We’ve can only assume that the small stage of Lower Broadway’s Legends Corner, one of Nashville’s original honky-tonks, did once play host to many a legend of the C&W genre. It just doesn’t these days. Today it’s a music bar like all the rest, albeit one with a legendary status and name, and on this particular Sunday Funday afternoon its patrons were being entertained by the well-rehearsed antics of Legends resident Buck McCoy, seen here.

Some will say that a trip to Nashville is never complete without visiting the tried and true honky-tonk saloons along downtown Broadway. While it’s hard to go wrong in any of these gritty watering holes, Legends stands out as one of the best. Country music record covers plaster the walls, but the real attraction is the bar’s live music: Some of the city’s finest contemporary acts make their mark onstage.

Ernest Tubb Record Shop, Lower Broadway, Nashville, Tennessee. October 15, 2017.

Yay bluegrass! Unlike its many bars and honky-tonks, about the only place where you’ll find real country music on Lower Broadway these days is in the racks and bins of the Ernest Tubb Record Shop, about as iconic a Nashville music store as there is (and where they sell bluegrass, too).

LRB. Ernest Tubb Record Shop, Lower Broadway, Nashville, Tennessee. October 15, 2017.

Nashville Elsewhere

We had a few nights of gallivanting around Nashville, time enough to find some real country music and bluegrass. Both are here. You just need to know where to look (and to avoid Lower Broadway). We found and enjoyed happy helpings of both courtesy of Music Valley’s Nashville Palace, a mere drunken stagger from our room in the Fiddler’s Inn and Nashville’s self-titled ‘Home of Traditional Country Music’, and the simple but intimate setting of The Station Inn, famously ‘Forever Bluegrass’ since 1974. In between we paid a visit to the studios of Sirius XM’s Bluegrass Junction and 650AM WSM, not to mention a visit to both Opry venues, the old (the venerated Ryman Auditorium) and the new (Music Valley’s hulking Grand Ole Opry House).

Just a block from the bars, dance halls and hell-raisin’ honky-tonks of Nashville’s neon-heavy Lower Broadway, where Music City USA becomes Nashvegas, is the iconic Ryman Auditorium. The venerated ‘Mother Church of Country Music’ was the permanent home of the Grand Ole Opry from 1943 until 1974 and it was upon its hallowed stage in late 1945 that, it is said, bluegrass was born. >>> MORE

Since its 2001 launch Bluegrass Junction has had its primary residence in Nashville… located behind the blue glass walls of the cylindrical Arena tower of Downtown Nashville’s Bridgestone Arena… the Bluegrass Junction studios are, rather appropriately, in eyeshot of the city’s iconic Ryman Auditorium, upon whose stage bluegrass, the genre the channel promotes, was born in December of 1945. >>> MORE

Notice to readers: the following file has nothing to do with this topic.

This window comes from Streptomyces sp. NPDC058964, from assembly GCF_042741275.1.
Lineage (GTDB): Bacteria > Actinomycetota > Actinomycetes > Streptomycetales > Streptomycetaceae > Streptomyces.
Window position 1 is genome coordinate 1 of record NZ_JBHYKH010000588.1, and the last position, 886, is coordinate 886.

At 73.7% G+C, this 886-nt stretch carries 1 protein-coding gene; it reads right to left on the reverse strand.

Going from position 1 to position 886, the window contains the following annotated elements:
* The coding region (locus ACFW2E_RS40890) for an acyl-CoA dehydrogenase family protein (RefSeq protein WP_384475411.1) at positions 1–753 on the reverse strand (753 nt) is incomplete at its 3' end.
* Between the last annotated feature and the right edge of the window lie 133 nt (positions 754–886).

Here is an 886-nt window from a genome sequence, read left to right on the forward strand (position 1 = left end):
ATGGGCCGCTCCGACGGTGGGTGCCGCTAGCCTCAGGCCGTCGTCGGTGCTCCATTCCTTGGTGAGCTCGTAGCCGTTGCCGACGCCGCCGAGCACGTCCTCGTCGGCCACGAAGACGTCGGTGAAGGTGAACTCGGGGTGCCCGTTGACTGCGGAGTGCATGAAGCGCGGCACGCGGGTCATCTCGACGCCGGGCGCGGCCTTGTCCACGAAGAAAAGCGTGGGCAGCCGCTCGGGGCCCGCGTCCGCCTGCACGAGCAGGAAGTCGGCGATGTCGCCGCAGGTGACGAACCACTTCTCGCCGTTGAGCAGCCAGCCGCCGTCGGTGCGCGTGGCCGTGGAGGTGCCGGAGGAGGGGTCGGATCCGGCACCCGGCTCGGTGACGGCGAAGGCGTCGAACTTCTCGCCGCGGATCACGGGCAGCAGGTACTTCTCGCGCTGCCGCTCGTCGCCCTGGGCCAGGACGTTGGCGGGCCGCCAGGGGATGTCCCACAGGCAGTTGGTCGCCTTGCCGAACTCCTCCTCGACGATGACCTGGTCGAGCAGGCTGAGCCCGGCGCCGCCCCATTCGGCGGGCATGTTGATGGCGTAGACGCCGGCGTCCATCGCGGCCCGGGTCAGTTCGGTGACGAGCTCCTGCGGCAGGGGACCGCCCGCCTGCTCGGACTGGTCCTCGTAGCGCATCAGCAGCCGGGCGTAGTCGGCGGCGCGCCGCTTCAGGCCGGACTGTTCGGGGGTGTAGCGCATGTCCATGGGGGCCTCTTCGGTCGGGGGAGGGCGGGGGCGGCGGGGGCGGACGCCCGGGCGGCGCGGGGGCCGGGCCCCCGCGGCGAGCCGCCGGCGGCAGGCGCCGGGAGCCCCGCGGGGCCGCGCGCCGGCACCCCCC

Broadcast home of the Grand Ole Opry and ‘The Most Famed Country Music Station in The World’, 650AM WSM Radio was founded by the now defunct National Life and Accident Insurance Company, who used the call sign WSM (We Shield Millions), and first broadcast on October 5 of 1925. We paid a visit to station’s ‘fishbowl’ studio in the bowels of Nashville’s mammoth Gaylord Opryland Resort and Convention Center, Eddie Stubbs spinning the discs as he did each weekday evening before his July 2020 retirement from both WSM and Grand Ole Opry announcer duties. >>> MORE
It’s simple. It’s small. It’s unassuming, both inside and out. But the dark and intimate listening room that is Nashville’s Station Inn is the Music City bluegrass mecca… this first-come, first-served cash-on-the-door-only venue has been ‘Forever Bluegrass’ since its opening in 1974. Legends have performed here. Ground-breaking and award-winning bands have been formed through relationships forged here. And for artists, many of whom view it as the nation’s hub of live bluegrass music, it’s both a career highlight and and honor to perform here. >>> MORE

What started out in November of 1925 as a simple for-radio broadcast of old-time music from Downtown Nashville on 650AM WSM, the WSM Barn Dance, is today the longest continuously running live radio programme in the world. Known since the late 1920s as the Grand Ole Opry and branded as ‘The Show that Made Country Music Famous’, the Opry‘s permanent home since 1974 has been the 4,400-seater Grand Ole Opry House located in the Music Valley neighbourhood some 9 miles east of Downtown Nashville. Both as big and as well-oiled a commercial enterprise as you’ll find anywhere in present-day Music City and a tourist must-do, embarking on a backstage tour of the Opry House… gives an awesome insight into what it is that turned Nashville into the centre of the country crooning rhinestone universe. >>> MORE